Celebration Will Showcase U.S. and Canadian Conservation Partnership on Lake Superior
Minneapolis, Minnesota | June 12, 2017
On June 17th, Americans and Canadians will come together on the northwest shore of Lake Superior to celebrate protection of one of the last privately-owned, undeveloped stretches of shoreline between Duluth, Minnesota, and Thunder Bay, Ontario.
With support from U.S. donors, foundations and conservation organizations, as well as the Government of Canada and private donors, The Nature Conservancy of Canada (NCC) completed the purchase of Big Trout Bay, the crown jewel in a series of rugged coastal islands, peninsulas and bays along Lake Superior’s northwest shore.
The dense coastal boreal forest at Big Trout Bay is a vital stopover for migrating waterfowl, songbirds, shorebirds and colonial nesting water birds and is essential to conserving wide-ranging mammals like the Canada lynx and gray wolf in the greater landscape.
Together the partners raised more than $6.3 million to purchase the 2,500-acre property and take advantage of an extraordinary opportunity to permanently protect 13 miles of undeveloped shoreline, rugged cobble beaches, coastal boreal forest and a spectacular cliff outcrop that supports breeding peregrine falcons.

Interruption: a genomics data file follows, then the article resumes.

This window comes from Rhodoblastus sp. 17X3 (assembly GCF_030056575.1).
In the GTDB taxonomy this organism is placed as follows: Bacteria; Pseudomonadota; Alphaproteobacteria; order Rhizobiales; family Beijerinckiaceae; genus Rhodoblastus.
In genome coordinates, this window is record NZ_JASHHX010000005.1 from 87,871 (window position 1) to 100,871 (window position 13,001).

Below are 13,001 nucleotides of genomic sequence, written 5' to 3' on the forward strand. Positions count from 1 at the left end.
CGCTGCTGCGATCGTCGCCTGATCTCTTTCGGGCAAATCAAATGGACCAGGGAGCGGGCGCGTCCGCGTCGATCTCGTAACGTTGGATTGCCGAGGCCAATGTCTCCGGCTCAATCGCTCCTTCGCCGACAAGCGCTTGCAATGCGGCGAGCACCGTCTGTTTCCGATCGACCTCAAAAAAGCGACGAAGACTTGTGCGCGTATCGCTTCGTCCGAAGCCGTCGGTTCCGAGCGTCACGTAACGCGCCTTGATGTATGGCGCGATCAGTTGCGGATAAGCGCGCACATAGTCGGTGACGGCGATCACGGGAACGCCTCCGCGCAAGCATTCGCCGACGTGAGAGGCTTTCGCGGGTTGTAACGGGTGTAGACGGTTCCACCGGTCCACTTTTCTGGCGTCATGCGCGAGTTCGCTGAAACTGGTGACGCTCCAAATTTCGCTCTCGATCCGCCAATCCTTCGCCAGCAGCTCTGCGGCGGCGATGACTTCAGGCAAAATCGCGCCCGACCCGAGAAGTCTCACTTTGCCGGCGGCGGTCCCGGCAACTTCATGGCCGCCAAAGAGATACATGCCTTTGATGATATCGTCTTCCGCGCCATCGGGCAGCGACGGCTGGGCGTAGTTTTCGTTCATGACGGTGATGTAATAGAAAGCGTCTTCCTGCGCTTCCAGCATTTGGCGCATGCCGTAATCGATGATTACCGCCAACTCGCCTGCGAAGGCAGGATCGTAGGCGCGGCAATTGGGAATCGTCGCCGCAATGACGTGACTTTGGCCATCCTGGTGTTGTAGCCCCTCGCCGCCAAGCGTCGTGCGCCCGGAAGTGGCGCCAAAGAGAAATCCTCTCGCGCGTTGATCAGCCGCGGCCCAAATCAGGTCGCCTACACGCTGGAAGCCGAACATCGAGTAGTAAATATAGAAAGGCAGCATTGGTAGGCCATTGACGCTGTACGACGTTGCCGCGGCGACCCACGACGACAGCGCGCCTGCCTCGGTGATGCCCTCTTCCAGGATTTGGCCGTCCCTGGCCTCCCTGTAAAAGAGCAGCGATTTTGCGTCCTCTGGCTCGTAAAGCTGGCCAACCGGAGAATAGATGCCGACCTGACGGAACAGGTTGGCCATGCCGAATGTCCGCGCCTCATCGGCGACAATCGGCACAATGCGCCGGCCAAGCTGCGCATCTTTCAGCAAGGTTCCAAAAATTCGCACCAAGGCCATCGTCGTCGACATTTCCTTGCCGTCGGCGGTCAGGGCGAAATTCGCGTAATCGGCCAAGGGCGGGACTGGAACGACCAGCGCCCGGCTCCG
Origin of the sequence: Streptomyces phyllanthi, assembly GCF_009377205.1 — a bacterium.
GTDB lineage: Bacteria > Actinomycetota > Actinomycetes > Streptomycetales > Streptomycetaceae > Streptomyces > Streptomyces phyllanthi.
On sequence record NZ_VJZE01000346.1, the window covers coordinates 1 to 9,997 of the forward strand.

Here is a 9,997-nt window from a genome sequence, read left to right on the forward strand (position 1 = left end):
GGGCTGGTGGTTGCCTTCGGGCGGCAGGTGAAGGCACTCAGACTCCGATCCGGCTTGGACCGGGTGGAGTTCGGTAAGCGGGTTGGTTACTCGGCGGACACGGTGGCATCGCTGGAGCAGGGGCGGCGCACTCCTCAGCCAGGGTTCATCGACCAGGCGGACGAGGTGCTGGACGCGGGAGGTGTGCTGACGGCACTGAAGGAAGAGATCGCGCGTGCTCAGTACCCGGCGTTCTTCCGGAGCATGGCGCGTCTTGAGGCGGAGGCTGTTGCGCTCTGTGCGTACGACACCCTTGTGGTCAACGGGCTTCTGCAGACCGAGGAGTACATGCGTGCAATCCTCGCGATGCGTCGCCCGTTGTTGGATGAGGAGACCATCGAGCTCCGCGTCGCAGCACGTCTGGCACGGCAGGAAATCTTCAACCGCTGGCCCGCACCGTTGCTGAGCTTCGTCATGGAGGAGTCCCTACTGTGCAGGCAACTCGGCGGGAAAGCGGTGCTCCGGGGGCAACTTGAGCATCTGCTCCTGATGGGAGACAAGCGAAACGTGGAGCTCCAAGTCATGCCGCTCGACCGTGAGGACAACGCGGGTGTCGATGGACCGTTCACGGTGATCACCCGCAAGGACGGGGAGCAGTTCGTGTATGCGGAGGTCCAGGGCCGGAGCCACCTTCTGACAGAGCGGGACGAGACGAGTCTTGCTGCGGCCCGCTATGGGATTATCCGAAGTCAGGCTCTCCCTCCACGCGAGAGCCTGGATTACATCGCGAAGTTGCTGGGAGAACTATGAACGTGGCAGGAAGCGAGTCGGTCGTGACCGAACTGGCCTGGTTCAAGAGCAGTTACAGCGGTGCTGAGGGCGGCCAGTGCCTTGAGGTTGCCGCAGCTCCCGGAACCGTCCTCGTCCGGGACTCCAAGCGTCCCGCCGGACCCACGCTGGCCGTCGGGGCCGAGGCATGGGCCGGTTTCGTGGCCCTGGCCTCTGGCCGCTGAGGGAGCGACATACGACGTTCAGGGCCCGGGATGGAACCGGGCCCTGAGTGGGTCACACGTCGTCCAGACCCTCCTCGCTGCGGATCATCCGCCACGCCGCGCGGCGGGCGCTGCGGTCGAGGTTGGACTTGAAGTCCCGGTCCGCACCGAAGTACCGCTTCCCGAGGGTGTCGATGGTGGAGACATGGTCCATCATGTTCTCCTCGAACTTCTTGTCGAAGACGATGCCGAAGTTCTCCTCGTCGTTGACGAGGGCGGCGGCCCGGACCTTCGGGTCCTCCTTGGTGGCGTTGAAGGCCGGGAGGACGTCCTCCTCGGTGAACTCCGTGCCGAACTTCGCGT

More than $3.15 million of the purchase price was raised from U.S. donors and foundations in Minnesota, Wisconsin, Illinois and Nebraska.
“Protecting Big Trout Bay was a massive undertaking, and it wouldn’t have happened without support from U.S. donors, foundations and conservation organizations,” said James Duncan, Nature Conservancy of Canada Vice President for Ontario. “It gives us hope that the landscapes shared and beloved by the citizens of both countries today will be here for others to enjoy tomorrow.”
“When you fly over the north shore of Lake Superior, you don’t see an international boundary, you see an amazingly beautiful place, a global treasure that should be protected,” said Debbie Cervenka, former chair of The Nature Conservancy’s Board of Trustees in Wisconsin and Duluth resident who made a gift to help protect Big Trout Bay.
John H. Anderson, a Duluth businessman and Nature Conservancy board member in Minnesota who spearheaded the fundraising in the U.S. together with Cervenka, added: “The land on Big Trout Bay was slated to be developed into more than 300 home sites. I have a deep connection to Lake Superior, having paddled the lake for decades and owned land on Big Trout Bay, and I wanted to see it stay as wild and untouched as it was the first time I set eyes on it.” Anderson and his wife Mary Boyle Anderson donated a portion of their property at Pine Point on Big Trout Bay to NCC to become part of the protected area.
Protection of Big Trout Bay was made possible with funding from the Government of Canada through the Natural Areas Conservation Program and in partnership with the J.A. Woollam Foundation in Nebraska, the Margaret A. Cargill Foundation in Minnesota, the Bobolink Foundation in Illinois, The Nature Conservancy’s Wisconsin and Minnesota programs, The Conservation Fund, Green Leaf Advisors, The Rogers Foundation and many individual donors in both the United States and Canada.